JEFFERSON CITY, Mo. (KMIZ)
About a year after a tornado and flooding devasted parts of Cole County and Jefferson City, a new emergency management coordinator is taking the reigns.
Sierra Thomas started the job in January, working with Bill Farr, who is retiring as coordinator on Friday.
The coordinator position is the main leadership role at Cole County and Jefferson City Emergency Management.
The Russellville native got her start in emergency management when she lived in North Carolina, and Hurricane Katrina hit the Southeast. She decided to change careers because she saw the need the storm left in its path.
Thomas moved back to Mid-Missouri to study crisis disaster management and volunteer with the Red Cross. She started her career in disaster management in Camden County.
During last year's disasters, she worked for the Mid-Missouri Regional Planning Commission on getting grant funding for 13 counties. She said her experience will guide her in this new role.
"I'm a planner by nature," Thomas said. "Even though I wasn't directly involved with the disasters last year in the county, it's still something that continuously processes through my head."
Since Thomas started in January, she has been in contact with local fire and sheriffs' departments and the National Weather Service to go through the emergency operation plans for when another major disaster happens.
She said the May tornado was a wake-up call for citizens of Cole County and Jefferson City to take the alerts about serve weather seriously, and that disaster can strike locally.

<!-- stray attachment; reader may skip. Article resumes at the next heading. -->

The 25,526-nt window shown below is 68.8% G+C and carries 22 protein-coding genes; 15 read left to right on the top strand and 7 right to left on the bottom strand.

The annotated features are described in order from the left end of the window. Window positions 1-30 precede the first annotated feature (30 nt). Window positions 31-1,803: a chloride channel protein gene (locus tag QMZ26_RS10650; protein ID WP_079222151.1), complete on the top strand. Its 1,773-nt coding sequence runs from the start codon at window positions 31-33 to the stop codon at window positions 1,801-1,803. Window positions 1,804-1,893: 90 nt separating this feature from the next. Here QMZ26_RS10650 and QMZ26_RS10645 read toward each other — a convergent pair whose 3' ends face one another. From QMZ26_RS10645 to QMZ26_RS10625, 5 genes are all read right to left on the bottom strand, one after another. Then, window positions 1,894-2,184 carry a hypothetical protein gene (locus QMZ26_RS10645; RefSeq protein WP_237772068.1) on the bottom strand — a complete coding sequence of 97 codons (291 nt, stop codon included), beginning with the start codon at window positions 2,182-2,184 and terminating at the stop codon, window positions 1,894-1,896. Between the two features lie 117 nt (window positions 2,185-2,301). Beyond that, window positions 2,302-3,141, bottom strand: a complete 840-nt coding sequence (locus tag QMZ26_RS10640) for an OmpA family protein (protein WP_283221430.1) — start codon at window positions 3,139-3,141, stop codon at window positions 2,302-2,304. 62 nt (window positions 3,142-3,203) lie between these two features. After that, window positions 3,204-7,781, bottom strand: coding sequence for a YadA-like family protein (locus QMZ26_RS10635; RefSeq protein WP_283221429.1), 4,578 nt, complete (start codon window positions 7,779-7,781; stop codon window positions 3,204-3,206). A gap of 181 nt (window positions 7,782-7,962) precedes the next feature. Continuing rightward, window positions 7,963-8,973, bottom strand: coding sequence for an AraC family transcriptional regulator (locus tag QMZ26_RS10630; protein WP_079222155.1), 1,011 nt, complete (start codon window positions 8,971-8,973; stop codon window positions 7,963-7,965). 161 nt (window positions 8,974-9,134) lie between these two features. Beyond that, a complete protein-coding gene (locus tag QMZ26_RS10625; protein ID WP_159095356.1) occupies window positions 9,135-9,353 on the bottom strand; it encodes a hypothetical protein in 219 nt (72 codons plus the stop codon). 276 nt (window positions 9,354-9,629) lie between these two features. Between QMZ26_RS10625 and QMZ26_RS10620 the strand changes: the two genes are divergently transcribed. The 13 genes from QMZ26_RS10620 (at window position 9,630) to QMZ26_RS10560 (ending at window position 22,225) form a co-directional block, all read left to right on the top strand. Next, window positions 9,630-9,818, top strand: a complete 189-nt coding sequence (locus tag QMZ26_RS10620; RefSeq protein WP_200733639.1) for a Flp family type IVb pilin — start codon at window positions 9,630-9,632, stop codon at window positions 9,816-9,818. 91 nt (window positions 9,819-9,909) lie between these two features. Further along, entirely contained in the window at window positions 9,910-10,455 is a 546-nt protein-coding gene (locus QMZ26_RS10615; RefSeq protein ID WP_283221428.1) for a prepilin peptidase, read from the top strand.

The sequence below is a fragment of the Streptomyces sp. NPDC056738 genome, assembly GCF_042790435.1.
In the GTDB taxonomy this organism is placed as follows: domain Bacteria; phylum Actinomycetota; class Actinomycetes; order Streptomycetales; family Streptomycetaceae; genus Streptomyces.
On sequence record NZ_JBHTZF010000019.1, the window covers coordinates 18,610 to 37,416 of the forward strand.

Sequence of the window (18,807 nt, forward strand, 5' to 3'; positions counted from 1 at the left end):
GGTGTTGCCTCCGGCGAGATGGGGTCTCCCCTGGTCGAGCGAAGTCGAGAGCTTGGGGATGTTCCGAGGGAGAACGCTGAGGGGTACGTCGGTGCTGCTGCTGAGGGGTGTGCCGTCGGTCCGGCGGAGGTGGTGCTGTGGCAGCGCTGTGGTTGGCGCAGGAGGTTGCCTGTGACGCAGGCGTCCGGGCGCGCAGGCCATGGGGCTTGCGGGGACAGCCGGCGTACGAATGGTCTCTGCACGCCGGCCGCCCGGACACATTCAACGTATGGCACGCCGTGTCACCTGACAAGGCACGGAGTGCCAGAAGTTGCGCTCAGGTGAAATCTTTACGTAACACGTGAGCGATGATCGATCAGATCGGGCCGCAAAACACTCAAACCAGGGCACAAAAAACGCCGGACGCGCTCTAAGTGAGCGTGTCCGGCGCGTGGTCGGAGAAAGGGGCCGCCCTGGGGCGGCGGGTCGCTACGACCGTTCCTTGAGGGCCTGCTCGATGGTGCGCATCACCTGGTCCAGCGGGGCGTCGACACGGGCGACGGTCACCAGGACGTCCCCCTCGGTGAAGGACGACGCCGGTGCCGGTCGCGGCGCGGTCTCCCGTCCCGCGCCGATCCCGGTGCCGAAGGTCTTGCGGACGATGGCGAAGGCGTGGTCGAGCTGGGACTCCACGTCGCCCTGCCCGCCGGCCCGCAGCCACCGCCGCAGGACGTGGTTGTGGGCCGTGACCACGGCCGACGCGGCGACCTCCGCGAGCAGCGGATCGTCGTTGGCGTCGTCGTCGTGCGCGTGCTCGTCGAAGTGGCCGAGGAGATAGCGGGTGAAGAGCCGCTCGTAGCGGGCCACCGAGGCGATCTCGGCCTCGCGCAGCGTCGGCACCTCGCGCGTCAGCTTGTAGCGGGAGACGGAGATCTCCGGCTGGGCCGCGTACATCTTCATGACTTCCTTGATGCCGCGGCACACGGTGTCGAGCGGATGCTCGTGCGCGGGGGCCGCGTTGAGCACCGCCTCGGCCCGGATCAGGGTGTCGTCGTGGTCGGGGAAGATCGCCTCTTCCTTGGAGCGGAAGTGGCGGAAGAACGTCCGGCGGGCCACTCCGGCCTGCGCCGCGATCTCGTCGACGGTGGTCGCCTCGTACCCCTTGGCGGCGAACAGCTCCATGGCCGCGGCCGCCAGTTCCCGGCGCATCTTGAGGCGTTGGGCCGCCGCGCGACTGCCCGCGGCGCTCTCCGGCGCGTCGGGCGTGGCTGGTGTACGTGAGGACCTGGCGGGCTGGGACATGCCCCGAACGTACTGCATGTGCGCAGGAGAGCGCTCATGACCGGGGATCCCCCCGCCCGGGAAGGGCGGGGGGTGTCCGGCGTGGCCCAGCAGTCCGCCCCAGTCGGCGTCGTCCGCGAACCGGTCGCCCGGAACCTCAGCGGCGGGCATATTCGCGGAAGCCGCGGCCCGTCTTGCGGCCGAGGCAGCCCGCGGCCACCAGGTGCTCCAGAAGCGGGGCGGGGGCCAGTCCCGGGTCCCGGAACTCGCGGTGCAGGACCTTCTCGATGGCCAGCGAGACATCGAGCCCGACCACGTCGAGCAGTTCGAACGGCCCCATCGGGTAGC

"Everybody does have that mindset growing up here," Thomas said. "We hear the sirens going off, we have since we were little kids, 'it's fine I'm not going to worry about it' and then it came through and we had to worry about it."
Thomas said one of her top priorities taking on this position is public outreach and educating citizens about what emergency management is.
"We liaise between the state and our first responders," Thomas said. "We're planners, we are the public face."
She said the department will go to several community events coming up, as well as holding several storm-spotting and disaster training sessions to educate the public.
"If we do have another situation like we did last year, people are like 'what do I do?'" Thomas said. "I don't want that, I want to bypass that, and make sure everyone knows exactly what to do for themselves and for their neighbors and their community as a whole."
Thomas said her passion for this new role comes from her local roots.
"This is my community," Thomas said. "The citizens are my family, and people protect their family, and I think that's why I'm so passionate about it."
Watch ABC 17 News at 6:30 for more on this story.